TwitterStumbleUponReddit

In case you didn’t know, Australia is a pretty phenomenal country! There is so much to see on this beautiful continent. It’s no wonder travelers often struggle to pick the best stops for their itinerary. But the truth is, if you want to spend a few relaxing couple of days surrounded by stunning natural beauty, then you’ve got to add a visit to Fraser Island to your Australia itinerary!

Fraser Island, located just off the East Coast of Queensland is the largest sand island IN THE WORLD! It also happens to be a UNESCO World Heritage Site and one of Australia’s greatest attractions! It’s the only place in the world where the rainforest grows right out of the sand dunes, obtaining all of their nutrients from the sand and the rain. Fraser Island is home to over 350 species of birds, possums, wallabies, sea turtles, dolphins, and of course Australia’s favourite wild dog – the dingo. There are 100 freshwater lakes on the island and over 30 walking tracks – enough to keep the most adventurous nature lovers entertained. But if you want to just kick back, unwind, and enjoy the tranquility of nature, there’s plenty of options for that on the island as well!

Have I got you hooked yet? Just wait…You haven’t seen nothing yet!

FRASER ISLAND’S TOP ATTRACTIONS

1. Seventy Five Mile Beach

The name says it all, this stunning stretch of beach streches over 75 miles and runs along most of the East Coast of Fraser Island. Unfortunately, the beach is not a great place for a swim. With dangerous currently, Tiger sharks in the water, and dingoes roaming along the beach, you are better off opting for a swim in one of Fraser Island’s beautiful lakes instead.

But the 75 Mile Beach is still an incredible sight that serves as the island’s National Highway, best explored in a 4WD. Keep your eyes out for dingoes frequently roaming around the beach. They may look friendly, but they are not, so keep your distance and admire from afar.

Fraser Island Tour: 75 Mile Beach

75 Mile Beach, Fraser Island, Australia

Fraser Island Tour: 75 Mile Beach

75 Mile Beach, Fraser Island, Australia

Fraser Island Tour: Dingo on beach

Dingo on beach on Fraser Island

Fraser Island Tour: Dingo on the beach

This dingo looks friendly, but he’s not

2. Lake Mackenzie

Probably the most visited and admired attraction on Fraser Island, Lake Mackenzie is a large perched lake with a white silica sandy beach. Perches means that it lies above the natural water sources and contains just rain water, as no streams flow in and out of it. On a sunny day, Lake Mackenzie is incredible, but even on a cloudy day its clear waters and surrounding greenery make it a picture perfect sight.

It’s a great place for a picnic lunch or to spend a few hours relaxing on the beach with a book in hand.

Fraser Island Tour: Lake Mackenzie

Lake Mackenzie, Fraser Island

3. Eli Creek

A freshwater creek that’s perfect for the whole family. It’s waters hardly ever rise above waist height, making it a great place for a swim with the little ones. Floating or swimming down the creek with the current is a fun activity for all ages! And for those that don’t fancy getting wet, the boardwalk along the creek offers a great alternative.

Fraser Island Tour: Board walk at Eli Creek

Boardwalk at Eli Creek, Fraser Island

Fraser Island Tour: Eli Creek

Eli Creek, Fraser Island

4. Lake Wabby

Located about 30 mins inland, this is my favourite place on the entire island. A short walk through the rainforest and you will arrive at the most incredible view of the Hammerstone Sandblow, a huge sand dune that’s slowly encroaching upon the lake. The contrast between the green colour of the lake and the brightly coloured sands make it a breathtaking view. 

The sand dunes leading up to Lake Wabby are an amazing example of tall rainforests growing on sand dunes at elevations of over 200 metres – a phenomena that can only be found on Fraser’s Island.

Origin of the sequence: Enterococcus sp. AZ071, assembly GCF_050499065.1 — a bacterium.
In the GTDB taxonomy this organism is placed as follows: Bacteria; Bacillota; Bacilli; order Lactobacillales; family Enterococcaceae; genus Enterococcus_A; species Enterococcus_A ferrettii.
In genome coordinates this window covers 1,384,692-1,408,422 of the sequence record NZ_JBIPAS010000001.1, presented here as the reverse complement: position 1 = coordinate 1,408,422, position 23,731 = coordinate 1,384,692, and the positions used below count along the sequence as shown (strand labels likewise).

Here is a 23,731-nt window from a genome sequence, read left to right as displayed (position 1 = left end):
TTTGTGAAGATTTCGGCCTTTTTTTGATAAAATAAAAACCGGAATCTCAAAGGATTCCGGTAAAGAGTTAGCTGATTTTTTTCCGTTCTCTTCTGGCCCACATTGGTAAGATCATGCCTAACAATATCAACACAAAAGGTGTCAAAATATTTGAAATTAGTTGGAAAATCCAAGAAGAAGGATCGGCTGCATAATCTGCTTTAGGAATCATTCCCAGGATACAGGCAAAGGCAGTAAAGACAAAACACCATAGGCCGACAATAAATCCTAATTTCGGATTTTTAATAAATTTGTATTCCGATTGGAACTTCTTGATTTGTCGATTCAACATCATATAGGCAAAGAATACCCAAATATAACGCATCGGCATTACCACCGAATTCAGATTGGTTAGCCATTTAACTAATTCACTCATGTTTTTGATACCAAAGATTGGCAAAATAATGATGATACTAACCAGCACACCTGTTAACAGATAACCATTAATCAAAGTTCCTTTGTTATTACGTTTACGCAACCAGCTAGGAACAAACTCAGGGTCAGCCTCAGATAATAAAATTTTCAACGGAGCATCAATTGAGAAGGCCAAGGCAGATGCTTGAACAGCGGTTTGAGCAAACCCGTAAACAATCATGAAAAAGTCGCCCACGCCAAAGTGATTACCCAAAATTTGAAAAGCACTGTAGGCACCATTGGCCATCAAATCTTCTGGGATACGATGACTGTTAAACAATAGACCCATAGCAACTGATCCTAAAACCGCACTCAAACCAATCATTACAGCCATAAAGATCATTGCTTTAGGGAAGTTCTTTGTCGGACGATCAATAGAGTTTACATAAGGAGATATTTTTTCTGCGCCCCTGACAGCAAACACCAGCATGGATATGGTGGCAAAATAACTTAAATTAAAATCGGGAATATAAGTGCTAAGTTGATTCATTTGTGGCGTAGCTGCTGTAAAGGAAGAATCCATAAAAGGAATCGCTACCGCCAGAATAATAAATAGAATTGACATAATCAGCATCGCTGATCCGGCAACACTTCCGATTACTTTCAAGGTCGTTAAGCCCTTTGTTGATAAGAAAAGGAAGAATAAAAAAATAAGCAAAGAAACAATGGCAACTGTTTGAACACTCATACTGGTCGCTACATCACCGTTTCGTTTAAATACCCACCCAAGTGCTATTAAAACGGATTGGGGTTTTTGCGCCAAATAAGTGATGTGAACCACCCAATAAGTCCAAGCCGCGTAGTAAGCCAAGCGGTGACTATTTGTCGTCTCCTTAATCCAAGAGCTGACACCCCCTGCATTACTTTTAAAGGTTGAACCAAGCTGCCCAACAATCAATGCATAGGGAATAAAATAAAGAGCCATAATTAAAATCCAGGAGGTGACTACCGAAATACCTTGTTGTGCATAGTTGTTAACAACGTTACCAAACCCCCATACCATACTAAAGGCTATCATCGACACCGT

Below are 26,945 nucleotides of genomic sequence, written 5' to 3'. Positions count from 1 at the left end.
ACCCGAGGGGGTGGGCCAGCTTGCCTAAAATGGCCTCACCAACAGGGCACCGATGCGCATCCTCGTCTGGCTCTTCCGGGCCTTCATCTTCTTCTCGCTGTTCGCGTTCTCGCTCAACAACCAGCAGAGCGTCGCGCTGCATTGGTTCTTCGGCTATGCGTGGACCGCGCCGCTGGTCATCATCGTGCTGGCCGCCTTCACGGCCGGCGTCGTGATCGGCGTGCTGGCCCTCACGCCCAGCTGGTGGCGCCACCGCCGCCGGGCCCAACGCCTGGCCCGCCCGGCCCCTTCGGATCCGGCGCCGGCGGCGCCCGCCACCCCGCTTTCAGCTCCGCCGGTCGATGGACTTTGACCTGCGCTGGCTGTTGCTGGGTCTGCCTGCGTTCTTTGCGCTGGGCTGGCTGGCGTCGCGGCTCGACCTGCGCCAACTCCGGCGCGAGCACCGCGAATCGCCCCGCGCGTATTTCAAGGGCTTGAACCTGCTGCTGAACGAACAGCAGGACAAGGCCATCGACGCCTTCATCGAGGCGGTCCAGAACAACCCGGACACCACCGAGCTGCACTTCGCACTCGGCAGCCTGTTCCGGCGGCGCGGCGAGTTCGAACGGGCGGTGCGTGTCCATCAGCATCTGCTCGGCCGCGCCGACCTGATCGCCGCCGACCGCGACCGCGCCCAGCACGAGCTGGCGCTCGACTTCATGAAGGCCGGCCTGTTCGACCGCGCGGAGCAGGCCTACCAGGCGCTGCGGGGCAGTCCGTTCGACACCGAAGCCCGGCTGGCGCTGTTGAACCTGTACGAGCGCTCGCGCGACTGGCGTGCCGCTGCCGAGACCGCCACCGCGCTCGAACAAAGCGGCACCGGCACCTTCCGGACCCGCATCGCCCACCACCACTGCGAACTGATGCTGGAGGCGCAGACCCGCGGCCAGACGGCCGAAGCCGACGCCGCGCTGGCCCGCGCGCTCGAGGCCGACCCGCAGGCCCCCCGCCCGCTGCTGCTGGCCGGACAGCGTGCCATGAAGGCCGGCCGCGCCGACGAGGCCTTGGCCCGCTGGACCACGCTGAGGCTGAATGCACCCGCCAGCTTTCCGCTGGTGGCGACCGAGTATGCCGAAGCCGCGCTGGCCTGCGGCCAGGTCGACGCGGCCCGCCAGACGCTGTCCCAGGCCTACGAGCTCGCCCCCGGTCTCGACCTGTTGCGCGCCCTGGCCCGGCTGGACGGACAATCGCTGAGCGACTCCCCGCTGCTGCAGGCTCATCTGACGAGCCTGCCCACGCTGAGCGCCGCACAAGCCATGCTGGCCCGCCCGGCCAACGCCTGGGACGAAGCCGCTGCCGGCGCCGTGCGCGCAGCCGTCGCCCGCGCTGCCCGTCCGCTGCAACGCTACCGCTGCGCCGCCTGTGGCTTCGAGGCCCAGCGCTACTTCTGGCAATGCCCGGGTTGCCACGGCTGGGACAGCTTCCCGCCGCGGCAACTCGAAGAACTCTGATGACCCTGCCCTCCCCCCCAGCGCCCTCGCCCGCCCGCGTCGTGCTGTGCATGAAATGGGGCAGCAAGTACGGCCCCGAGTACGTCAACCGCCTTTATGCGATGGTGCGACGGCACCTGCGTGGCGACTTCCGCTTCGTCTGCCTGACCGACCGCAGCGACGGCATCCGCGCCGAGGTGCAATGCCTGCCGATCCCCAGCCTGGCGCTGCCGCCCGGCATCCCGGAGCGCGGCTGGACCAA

Fraser Island Tour: Hammerstone Sandblow on the way to Lake Wabby

Hammerstone Sandblow on the way to Lake Wabby, Fraser Island

Fraser Island Tour: Lake Wabby

Lake Wabby, Fraser Island

5. Indian Head

Located at the Northern end of the main beach, this headland is the most easterly point on Fraser Island. You can climb up Indian Head for beautiful views of the 75 Miles beach and a chance to spot some wildlife. Sharks, dolphins, and turtles can be easily seen from the top of Indian Head, depending on the season.

Fraser Island Tour: View from the top of Indian Head

View from the top of Indian Head, Fraser Island

6. Champagne Pools

If you want to have a swim on Fraser Island, this is the place to do it. Located between Waddy Point and Indian Head, the Champagne Pools are rock pools formed by waves crashing over the rocks. The water in the pools is normally quite warm, making it easy to spend hours enjoying the sun and the ocean.

Fraser Island Tour: Champagne Pools

Champagne Pools, Fraser Island

7. Coloured Sands: Red Canyon & The Pinnacles

Unique red coloured sandstone cliffs can be seen in a few spots along the 75 Mile Beach. These sands were formed over thousands of years ago and have gained their colour from iron-rich minerals.

While it may be tempting to grab a handful and bottle it up for a nice souvenir, Don’t!

Fraser Island Tour: Red Canyon

Red Canyon, Fraser Island

Coloured sands on Fraser Island

Coloured sands on Fraser Island

These coloured sands are carefully protected on Fraser Island

These coloured sands are carefully protected on Fraser Island

8. Maheno Shipwreck

Maheno was an ocean liner on its way to Japan for scrapping, when it was forced ashore on Fraser Island by a storm in 1935.  The ship was stripped of its fittings, but could not be refloated. Since then, the majority of the ship has disintegrated, leaving only a rusty outline of what once used to be one of the fasters ships in the world.

Fraser Island Tour: Maheno Shipwreck

Maheno Shipwreck, Fraser Island

It’s not just the natural sights and attractions that bring thousands of visitors to Fraser Island on a yearly basis. Australians have been visiting Fraser Island for decades. For many, it brings back fond childhood memories of camping on Fraser Island. Year after year, they are drawn back to the island to relive, re-create, and share those experiences with their own kids. And I can certainly relate to the appeal. After visiting Fraser Island for the second time earlier this year, I could see it being a place that I would happily go back to!

Fraser Island is one of those places that you can visit again and again. The natural beauty and jaw dropping landscapes of this unique destination make it easy to admire it for the 2nd time, the 3rd, or even the 10th.

So now that, I hope,  I have convinced you to visit Fraser Island, let me share some of the nitty gritty details that will help make your trip to Fraser Island easier.

How To Get Around Fraser Island